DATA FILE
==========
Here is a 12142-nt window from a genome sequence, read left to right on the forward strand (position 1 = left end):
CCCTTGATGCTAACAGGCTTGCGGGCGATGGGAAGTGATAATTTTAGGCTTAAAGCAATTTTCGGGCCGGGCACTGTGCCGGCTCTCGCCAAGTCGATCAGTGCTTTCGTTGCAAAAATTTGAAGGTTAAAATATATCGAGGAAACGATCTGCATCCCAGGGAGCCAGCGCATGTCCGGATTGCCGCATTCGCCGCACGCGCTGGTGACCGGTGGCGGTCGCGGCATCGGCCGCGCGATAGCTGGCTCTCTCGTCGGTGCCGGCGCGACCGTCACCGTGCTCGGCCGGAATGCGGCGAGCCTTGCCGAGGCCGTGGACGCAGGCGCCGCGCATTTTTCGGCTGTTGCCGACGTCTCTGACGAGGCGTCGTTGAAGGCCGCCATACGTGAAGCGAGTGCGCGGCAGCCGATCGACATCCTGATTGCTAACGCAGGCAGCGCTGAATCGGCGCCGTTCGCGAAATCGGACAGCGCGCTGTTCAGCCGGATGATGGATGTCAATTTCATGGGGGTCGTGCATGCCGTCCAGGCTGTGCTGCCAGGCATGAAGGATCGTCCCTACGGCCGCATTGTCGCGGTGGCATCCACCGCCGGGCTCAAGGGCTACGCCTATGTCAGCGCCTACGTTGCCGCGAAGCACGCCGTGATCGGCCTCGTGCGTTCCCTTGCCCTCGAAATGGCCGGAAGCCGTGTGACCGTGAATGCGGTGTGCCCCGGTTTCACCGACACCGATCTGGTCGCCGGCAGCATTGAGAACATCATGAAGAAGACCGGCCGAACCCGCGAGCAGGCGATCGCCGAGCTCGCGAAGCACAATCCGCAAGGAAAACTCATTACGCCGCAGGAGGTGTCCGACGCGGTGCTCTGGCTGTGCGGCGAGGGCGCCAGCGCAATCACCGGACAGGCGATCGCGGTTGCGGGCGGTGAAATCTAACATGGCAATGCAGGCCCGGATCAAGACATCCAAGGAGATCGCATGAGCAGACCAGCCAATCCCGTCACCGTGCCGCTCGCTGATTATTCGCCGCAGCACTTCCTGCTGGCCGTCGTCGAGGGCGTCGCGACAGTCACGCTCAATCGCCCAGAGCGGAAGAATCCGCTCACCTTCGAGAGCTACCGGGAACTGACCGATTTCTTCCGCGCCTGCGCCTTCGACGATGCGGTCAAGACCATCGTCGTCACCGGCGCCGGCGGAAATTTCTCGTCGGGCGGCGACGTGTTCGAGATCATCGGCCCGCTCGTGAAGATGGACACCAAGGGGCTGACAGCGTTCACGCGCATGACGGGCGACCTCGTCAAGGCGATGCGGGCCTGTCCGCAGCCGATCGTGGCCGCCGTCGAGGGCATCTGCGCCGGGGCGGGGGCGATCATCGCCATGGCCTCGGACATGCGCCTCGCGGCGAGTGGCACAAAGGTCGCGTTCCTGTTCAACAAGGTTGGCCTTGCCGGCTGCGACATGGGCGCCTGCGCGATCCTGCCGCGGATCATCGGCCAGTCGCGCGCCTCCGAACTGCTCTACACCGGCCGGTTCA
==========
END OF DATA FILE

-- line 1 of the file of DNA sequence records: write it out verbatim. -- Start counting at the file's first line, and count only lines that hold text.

Here is a 12142-nt window from a genome sequence, read left to right on the forward strand (position 1 = left end):